Reading Scripture: No Easy Task

I said this about 2012, I will say it about 2013, and I expect it for 2014. In all the books concerning Theology and Christianity that I’ve read the past couple of years, whether they be written for lay people or academics, a recurring theme continually strikes me as having incalculable significance for today’s Church. Reading the Bible is no easy task, and yet it is vital to the life of the Church.

This past week I’ve read Stanley Hauerwas’ Unleashing the Scripture together with N.T. Wright’s Scripture and the Authority of God. Initially it was very clear that they take different approaches to understanding (and Hauerwas would prefer I said using) Scripture.

Wright appears to fall very neatly into the Historical Critical camp, writing against fundamentalism:

Genuine historical scholarship is still the appropriate tool with which to work at discovering more fully what precisely the biblical authors intended to say. We really do have access to the past; granted, we see it through our own eyes…Real history is possible; real historians do it all the time. Real, fresh, historical readings of the Bible, measured rigorously by the canons of real historical work, can and do yield fresh insight.”

In his book, Wright analyzes the polarization of debates and the need for fresh Kingdom-oriented, historically rooted exegesis. He has an entire chapter that lists out the major misreadings of the “left” and “right.”

Hauerwas takes a different approach, as he usually does I am told. His book is written to ask:

“Is your Bible made in the USA? Most Christians assume that they have a right, if not a pious obligation, to read the Bible. I challenge that assumption. No task is more important than for the church to take the Bible out of the hands of individual Christians in North America.”

The two most common reactions for folks who haven’t read Hauerwas before are to assume that he is either an elitist lunatic or that he can’t actually be serious, he just means to shock. I can tell you that after having read the book, neither is true. While Hauerwas does want to shock Christians on the one hand, he is doing it with the utmost seriousness, humility, and sincerity. I think the book makes a compelling case in support of the thesis I quoted above. Though, being a History major and having read Wright and others like him for some time now, I still feel comfortable in the higher criticism camp of interpretation. Contrasting with the view Wright portrays in his quote, Hauerwas writes:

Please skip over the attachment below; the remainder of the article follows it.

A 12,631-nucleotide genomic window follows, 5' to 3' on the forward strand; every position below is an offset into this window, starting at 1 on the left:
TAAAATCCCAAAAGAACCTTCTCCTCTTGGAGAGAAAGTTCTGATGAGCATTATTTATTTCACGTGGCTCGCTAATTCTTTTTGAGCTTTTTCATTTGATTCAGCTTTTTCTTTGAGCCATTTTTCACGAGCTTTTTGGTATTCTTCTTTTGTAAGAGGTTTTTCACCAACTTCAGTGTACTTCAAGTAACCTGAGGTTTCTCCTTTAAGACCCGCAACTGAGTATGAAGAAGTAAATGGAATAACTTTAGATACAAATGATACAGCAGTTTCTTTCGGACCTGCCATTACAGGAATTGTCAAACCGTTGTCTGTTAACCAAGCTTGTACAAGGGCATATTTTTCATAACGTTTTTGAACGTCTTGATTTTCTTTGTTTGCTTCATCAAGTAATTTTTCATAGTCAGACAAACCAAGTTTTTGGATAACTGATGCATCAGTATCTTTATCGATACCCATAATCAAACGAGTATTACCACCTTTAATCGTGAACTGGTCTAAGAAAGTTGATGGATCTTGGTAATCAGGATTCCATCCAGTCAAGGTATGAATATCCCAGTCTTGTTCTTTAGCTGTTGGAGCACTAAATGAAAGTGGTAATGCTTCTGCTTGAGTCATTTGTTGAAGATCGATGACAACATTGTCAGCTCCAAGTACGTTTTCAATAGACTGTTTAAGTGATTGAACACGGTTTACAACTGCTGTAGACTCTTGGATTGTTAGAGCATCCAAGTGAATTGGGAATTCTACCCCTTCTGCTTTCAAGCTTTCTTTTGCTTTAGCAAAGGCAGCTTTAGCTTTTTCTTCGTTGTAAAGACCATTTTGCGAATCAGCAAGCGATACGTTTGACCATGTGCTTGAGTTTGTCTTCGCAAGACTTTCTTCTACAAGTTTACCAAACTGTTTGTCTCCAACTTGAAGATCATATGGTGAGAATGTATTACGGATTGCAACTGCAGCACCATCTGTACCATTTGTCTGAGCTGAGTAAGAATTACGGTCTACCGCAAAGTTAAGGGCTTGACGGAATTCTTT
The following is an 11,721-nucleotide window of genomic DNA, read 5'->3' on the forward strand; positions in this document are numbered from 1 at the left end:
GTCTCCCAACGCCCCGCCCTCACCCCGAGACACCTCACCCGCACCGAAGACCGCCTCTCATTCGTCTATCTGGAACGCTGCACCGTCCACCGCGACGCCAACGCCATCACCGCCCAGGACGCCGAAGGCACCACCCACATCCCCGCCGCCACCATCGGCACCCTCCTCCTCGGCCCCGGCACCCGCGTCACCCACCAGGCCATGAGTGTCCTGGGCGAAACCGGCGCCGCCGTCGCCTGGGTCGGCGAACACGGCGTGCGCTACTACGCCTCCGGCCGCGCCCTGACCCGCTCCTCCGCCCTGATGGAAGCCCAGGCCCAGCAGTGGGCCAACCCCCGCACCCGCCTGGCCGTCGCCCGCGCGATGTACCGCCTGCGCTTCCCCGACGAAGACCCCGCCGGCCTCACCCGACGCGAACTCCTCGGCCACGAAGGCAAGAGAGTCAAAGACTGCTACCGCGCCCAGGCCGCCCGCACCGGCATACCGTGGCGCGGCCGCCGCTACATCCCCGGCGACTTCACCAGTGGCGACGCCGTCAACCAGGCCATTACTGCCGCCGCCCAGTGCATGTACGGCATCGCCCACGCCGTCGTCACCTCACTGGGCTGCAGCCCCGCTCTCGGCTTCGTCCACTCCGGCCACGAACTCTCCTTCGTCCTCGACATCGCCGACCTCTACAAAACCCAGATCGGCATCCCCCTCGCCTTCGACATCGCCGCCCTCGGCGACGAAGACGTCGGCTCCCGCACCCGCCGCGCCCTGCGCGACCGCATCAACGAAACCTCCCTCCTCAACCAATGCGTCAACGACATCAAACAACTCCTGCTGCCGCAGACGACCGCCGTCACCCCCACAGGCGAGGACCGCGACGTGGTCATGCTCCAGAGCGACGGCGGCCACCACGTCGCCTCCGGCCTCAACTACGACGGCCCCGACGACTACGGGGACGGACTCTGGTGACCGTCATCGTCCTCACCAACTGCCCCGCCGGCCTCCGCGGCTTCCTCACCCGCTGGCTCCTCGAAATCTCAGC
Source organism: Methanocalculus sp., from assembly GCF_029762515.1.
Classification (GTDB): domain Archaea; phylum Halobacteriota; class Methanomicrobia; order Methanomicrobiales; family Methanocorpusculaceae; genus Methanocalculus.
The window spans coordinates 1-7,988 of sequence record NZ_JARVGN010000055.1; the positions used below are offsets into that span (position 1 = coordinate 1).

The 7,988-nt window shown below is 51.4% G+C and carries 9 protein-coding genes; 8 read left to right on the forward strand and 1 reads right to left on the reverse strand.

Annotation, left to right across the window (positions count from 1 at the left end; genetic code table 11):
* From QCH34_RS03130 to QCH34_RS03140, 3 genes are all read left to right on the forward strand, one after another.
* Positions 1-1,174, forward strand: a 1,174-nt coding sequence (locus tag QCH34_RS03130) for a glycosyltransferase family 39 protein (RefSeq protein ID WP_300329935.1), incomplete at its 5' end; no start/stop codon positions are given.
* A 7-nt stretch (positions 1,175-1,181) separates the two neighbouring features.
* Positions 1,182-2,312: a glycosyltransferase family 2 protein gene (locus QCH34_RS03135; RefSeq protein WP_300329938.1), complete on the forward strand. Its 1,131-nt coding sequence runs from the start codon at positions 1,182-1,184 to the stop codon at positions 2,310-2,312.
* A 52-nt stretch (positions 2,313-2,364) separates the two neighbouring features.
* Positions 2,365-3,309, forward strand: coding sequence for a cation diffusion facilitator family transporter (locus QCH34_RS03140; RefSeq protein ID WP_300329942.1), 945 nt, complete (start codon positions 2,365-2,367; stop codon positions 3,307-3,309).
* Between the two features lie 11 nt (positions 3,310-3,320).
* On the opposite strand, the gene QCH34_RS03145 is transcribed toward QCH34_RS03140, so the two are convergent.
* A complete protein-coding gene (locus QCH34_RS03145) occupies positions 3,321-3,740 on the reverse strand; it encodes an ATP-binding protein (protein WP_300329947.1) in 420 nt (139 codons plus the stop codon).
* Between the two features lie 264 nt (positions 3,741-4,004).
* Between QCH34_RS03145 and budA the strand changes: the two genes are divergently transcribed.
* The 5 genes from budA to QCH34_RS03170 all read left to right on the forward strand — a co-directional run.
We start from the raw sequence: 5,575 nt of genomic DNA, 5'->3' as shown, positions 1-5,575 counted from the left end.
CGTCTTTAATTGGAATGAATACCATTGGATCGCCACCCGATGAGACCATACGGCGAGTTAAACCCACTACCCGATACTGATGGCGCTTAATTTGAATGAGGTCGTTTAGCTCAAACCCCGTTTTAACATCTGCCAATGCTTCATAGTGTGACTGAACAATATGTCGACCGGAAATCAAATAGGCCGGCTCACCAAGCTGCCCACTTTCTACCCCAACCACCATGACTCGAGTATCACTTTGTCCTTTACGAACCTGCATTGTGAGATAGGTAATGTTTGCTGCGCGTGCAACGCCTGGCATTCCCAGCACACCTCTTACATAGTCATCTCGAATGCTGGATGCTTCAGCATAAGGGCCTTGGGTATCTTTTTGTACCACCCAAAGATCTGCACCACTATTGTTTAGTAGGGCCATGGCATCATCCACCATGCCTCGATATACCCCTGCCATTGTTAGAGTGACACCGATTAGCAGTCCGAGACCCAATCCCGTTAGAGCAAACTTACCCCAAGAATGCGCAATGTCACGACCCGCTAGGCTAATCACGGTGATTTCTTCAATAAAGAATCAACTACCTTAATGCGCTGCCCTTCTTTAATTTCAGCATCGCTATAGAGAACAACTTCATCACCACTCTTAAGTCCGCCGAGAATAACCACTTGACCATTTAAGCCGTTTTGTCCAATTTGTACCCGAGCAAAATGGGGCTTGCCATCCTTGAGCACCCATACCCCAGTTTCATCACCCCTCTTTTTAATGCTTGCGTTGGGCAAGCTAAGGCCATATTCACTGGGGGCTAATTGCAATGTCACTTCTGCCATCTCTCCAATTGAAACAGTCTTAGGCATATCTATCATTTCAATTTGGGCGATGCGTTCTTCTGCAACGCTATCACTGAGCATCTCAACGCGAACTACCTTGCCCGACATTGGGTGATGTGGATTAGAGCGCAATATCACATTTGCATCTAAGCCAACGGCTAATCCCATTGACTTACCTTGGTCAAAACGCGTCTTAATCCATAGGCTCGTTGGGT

I believe that the battle between literalistic fundamentalism and critical approaches to the Bible is the result of the abstraction of the text of the Bible from such practices. They share the assumption that the text of the Bible should make rational sense (to anyone), apart from the uses that the Church has for Scripture. Fundamentalism and biblical criticism seek to depoliticize the interpretation of Scripture on the grounds that the text has an objective meaning. The result is unchecked power to some interpreters over Scripture without such power being justified.”-p.18

Scripture can be rightly interpreted only within the practices of a body of people constituted by the unity found in the Eucharist. The Church, as the body of Christ, stands first and is more full than Scripture. This does not limit Scripture, but it reminds us that Christ appears before us not only in Scripture, but in the Church.” Hauerwas goes on to mention the earliest Christians not having the written gospels, and so text could not be the sole source of knowledge. The Church acted according to the spirit of the Gospel, and the Gospel came to life in the Church. There is a complex relationship between community and text, and in this case Church and Scripture.

Hauerwas also critiques Sola Scriptura when it is used to mean sola text, saying: “That Christians have thought it possible to translate our Scriptures should be sign enough that no strong distinction can be made between text and interpretation.” There is also a lot of good writing about America and individualism resulting in destructive understandings/uses of Scripture.